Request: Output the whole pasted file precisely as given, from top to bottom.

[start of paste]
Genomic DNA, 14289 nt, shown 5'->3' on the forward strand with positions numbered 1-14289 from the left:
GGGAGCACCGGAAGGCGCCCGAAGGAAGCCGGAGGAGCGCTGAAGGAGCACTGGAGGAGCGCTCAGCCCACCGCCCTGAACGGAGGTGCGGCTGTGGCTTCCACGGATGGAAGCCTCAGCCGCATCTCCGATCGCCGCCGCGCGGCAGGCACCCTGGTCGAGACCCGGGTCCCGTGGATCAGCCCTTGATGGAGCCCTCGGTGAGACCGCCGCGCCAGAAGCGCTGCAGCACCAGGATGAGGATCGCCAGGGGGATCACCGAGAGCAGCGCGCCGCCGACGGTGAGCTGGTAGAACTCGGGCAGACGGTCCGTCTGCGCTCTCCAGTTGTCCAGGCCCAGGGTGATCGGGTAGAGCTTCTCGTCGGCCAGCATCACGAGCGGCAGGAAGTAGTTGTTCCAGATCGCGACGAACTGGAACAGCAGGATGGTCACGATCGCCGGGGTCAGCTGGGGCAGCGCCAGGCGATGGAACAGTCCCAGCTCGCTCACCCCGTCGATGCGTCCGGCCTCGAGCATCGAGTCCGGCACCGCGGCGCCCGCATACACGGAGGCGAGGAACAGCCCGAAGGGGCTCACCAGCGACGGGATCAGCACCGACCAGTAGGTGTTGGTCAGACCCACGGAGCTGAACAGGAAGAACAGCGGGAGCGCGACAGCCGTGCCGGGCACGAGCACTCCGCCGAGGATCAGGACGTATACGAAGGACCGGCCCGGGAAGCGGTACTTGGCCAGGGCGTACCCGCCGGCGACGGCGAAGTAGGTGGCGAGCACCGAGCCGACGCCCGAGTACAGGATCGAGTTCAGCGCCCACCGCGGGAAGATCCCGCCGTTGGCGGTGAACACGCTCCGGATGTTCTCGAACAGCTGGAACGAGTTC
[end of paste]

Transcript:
Genomic DNA, 14289 nt, shown 5'->3' on the forward strand with positions numbered 1-14289 from the left:
GGGAGCACCGGAAGGCGCCCGAAGGAAGCCGGAGGAGCGCTGAAGGAGCACTGGAGGAGCGCTCAGCCCACCGCCCTGAACGGAGGTGCGGCTGTGGCTTCCACGGATGGAAGCCTCAGCCGCATCTCCGATCGCCGCCGCGCGGCAGGCACCCTGGTCGAGACCCGGGTCCCGTGGATCAGCCCTTGATGGAGCCCTCGGTGAGACCGCCGCGCCAGAAGCGCTGCAGCACCAGGATGAGGATCGCCAGGGGGATCACCGAGAGCAGCGCGCCGCCGACGGTGAGCTGGTAGAACTCGGGCAGACGGTCCGTCTGCGCTCTCCAGTTGTCCAGGCCCAGGGTGATCGGGTAGAGCTTCTCGTCGGCCAGCATCACGAGCGGCAGGAAGTAGTTGTTCCAGATCGCGACGAACTGGAACAGCAGGATGGTCACGATCGCCGGGGTCAGCTGGGGCAGCGCCAGGCGATGGAACAGTCCCAGCTCGCTCACCCCGTCGATGCGTCCGGCCTCGAGCATCGAGTCCGGCACCGCGGCGCCCGCATACACGGAGGCGAGGAACAGCCCGAAGGGGCTCACCAGCGACGGGATCAGCACCGACCAGTAGGTGTTGGTCAGACCCACGGAGCTGAACAGGAAGAACAGCGGGAGCGCGACAGCCGTGCCGGGCACGAGCACTCCGCCGAGGATCAGGACGTATACGAAGGACCGGCCCGGGAAGCGGTACTTGGCCAGGGCGTACCCGCCGGCGACGGCGAAGTAGGTGGCGAGCACCGAGCCGACGCCCGAGTACAGGATCGAGTTCAGCGCCCACCGCGGGAAGATCCCGCCGTTGGCGGTGAACACGCTCCGGATGTTCTCGAACAGCTGGAACGAGTTC